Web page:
In my assessment as far back as this time last year, Donald Trump was already on a roll and stood a good chance of winning, if only because he read the mood of the average voter much better than the Democratic and Republican establishment and they’d no clue how to deal with him, but I think Brexit helped to build the belief in his supporters that someone actually representing the will and needs of the average person could win, despite the cold cloying hands of the supposedly all-powerful political/media complex.
Both Brexit and Trump overturning the political landscape of the last few decades will not be isolated events. There are more examples of it going to occur in Europe this year and in subsequent ones. Like the expanding wave behind the boat, electorates across it have seen it’s possible to depose the decadent Bourbons and restore a truly responsive democracy rather than the sham they currently put up with.
The Swiss recently in a referendum voted down, against all establishment advice, a plan to close all their nuclear plants. They’d seen what a similar righteous green decision has done to their neighbour’s electricity grid in Germany, and weren’t going to take that amount of economic damage on the vague hope of feeling nice about themselves.
Speaking of that neighbour, the Alternative for Germany party (AfD) are making electoral gains that would have been unbelievable five years ago, and mainly at the expense of Angela Merkel‘s Christian Democratic Union party (CDU) and other parties too.
They blame her quite rightly for major things like electricity prices rising so high in pursuit of the green fairy that record numbers of people are being disconnected, but also for the smaller ones like waving in over a million shiftless welfare migrants, who after more than a year and a half in Germany have secured less than a hundred jobs, and as an added bonus have turned large parts of the country into rape zones where nobody is allowed to be punished and women and children, of either sex, simply aren’t safe anymore.
In France, Marine Le Pen of the Front National looks to have a decent chance to be its next president, despite what the media pundits are all predicting, and we all know how accurate they can be. It’ll be an EU killer if it happens.
In Italy, Virginia Raggi, the first mayoress of Rome and her party the Five Star Movement (M5S) are slicing their way through the old political establishment. They’re heading into a referendum supposedly on constitutional reform, but every man and his dog knows the result of it would lose their PM his job and take Italy out of the Euro, if not the EU. As usual, Project Fear is in full swing down on the voter’s necks, but I hear from some quarters there’s a definite Brexit feel in the country. Another EU killer if it happens. Avanti Italia!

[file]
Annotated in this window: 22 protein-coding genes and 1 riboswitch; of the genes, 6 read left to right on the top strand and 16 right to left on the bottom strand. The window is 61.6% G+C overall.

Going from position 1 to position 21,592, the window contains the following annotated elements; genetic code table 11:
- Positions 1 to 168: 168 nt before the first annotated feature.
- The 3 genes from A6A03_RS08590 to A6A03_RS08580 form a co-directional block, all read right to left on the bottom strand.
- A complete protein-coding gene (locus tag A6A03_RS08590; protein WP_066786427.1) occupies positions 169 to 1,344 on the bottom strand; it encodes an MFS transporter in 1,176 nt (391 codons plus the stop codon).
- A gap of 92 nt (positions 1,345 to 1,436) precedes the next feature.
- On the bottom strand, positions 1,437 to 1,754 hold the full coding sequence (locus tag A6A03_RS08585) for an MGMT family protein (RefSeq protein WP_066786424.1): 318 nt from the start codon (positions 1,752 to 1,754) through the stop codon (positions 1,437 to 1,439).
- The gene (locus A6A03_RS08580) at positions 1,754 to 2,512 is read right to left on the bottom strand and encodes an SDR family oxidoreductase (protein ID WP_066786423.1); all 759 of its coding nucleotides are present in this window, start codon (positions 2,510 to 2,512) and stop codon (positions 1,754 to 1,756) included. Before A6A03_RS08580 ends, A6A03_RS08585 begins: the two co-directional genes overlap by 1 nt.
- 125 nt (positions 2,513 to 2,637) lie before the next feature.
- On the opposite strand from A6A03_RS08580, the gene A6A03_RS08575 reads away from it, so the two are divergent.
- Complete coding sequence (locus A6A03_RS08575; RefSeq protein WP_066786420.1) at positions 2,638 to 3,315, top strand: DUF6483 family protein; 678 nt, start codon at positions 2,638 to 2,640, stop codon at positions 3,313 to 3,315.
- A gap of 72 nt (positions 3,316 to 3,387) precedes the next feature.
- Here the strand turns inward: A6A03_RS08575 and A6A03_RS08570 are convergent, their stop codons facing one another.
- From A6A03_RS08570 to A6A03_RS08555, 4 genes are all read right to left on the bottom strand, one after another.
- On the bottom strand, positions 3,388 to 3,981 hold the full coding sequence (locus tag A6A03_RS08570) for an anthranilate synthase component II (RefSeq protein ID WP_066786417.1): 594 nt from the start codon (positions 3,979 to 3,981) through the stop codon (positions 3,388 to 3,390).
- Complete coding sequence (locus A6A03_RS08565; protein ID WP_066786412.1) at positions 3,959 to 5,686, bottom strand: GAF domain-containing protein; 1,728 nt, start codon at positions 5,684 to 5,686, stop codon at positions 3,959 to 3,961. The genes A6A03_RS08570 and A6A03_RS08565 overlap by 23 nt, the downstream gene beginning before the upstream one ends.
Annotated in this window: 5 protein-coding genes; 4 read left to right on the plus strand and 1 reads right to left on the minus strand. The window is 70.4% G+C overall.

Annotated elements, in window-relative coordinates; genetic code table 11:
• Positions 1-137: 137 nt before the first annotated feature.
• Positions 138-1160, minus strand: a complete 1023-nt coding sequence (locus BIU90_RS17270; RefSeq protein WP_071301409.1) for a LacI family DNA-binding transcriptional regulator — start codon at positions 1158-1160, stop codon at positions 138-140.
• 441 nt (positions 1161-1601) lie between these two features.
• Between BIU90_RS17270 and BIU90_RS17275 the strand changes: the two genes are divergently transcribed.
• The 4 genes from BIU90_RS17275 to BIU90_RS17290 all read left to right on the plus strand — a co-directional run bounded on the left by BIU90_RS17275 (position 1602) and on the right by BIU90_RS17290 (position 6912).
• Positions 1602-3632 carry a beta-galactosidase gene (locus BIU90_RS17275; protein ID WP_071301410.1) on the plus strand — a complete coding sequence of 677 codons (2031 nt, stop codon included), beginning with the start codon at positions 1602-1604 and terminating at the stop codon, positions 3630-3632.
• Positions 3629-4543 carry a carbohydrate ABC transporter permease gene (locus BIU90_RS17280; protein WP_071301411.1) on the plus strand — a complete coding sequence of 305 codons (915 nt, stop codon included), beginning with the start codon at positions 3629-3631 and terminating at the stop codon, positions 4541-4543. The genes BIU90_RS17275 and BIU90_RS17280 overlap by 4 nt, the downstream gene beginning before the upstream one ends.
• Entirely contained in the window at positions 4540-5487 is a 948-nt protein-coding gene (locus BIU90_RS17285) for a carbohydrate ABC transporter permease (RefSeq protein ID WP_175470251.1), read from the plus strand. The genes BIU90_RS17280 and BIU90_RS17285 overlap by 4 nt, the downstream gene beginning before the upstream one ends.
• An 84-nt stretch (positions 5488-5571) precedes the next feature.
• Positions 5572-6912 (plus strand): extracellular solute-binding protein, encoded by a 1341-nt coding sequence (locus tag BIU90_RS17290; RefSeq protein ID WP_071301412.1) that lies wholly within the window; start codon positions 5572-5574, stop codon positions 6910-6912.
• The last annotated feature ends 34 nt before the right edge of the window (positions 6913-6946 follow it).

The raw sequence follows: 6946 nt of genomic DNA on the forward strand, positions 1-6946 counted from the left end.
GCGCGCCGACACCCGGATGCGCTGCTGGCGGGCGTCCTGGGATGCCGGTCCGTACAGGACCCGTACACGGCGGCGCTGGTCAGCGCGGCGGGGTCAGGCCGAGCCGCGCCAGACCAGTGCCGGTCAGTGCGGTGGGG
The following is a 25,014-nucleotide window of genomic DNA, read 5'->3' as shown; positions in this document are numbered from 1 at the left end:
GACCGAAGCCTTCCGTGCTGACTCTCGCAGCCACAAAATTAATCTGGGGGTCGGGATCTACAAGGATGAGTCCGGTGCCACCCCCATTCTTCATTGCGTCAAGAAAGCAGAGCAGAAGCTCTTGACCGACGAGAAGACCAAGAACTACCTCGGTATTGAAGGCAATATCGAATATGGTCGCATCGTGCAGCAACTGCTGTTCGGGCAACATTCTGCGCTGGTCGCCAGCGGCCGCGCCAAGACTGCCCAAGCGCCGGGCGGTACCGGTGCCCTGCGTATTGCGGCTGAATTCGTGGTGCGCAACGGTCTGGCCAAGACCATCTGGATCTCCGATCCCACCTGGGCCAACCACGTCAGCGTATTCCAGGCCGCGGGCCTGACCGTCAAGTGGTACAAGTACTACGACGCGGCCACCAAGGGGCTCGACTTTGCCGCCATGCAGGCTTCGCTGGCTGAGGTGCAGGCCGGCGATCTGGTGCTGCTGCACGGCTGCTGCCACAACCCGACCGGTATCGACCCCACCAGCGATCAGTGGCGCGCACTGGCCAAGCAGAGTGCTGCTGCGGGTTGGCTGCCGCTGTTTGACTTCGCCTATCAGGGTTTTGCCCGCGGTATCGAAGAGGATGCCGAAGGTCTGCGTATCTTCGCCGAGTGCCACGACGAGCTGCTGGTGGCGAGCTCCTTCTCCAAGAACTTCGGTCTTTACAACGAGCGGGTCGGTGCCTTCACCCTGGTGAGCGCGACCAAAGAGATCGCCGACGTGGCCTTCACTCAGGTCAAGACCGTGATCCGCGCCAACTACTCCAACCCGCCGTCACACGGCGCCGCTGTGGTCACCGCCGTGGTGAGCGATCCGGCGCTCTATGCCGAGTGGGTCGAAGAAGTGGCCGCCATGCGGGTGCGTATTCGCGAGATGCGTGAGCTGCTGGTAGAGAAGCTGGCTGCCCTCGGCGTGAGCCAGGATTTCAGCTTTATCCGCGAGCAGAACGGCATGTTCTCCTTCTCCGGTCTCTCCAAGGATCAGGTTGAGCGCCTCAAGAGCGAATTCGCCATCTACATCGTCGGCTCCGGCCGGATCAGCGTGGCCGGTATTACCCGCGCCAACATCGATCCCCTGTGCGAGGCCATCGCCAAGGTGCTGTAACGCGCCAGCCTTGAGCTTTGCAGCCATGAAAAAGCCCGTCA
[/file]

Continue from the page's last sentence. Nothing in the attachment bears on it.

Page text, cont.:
Spain and Greece are in debt up to their armpits to Brussels while their enforced membership of the Euro zone is an economic garrote around their throat. They are but two examples across Europe of several ticking bombs of discontent with a hapless political class who are incapable of initiating any real change. Their electorates are just waiting for the right leadership to come along, and that will happen.
All these leaders, their parties and their overwhelmingly ordinary supporters are variously vilified in the mass media as being evil, racist, Nazis, nationalist (yes!) and pretty much every bad name you can think of but the interesting thing, the shockwave deep into the heart of legacy politics and their lapdogs in the media, is that people are indifferent to such labels nowadays. When you call people enough bad names for long enough, it eventually becomes water off a duck’s back.
Besides which, the media, like the politicians, is not trusted any more and therefore not listened to by electorates, who by flexing their muscles are finally getting people who’ll properly represent them and their interests.
When trust is lost, all is lost.
This is what I call the New Politics, and from now on at every election and referendum, it’ll be the same basic struggle; new faces representing the forces of real change up against an entrenched and decadent establishment, and it’s the establishment which is fighting for its life all around the world – and it’s losing.
How will the political/media complex deal with this loss of prestige and power?
Taking the mass media first, they’ve lost the trust of large swathes of their former consumers, and I think that may be a terminal wound. The term Lügenpresse or lying press came into common parlance in English for the first time ever and was being hurled at mainstream journalists towards the end of the presidential campaign, and quite rightly so, since they’d shamelessly broken every tenet of honest journalism, smashed every stone tablet into pieces.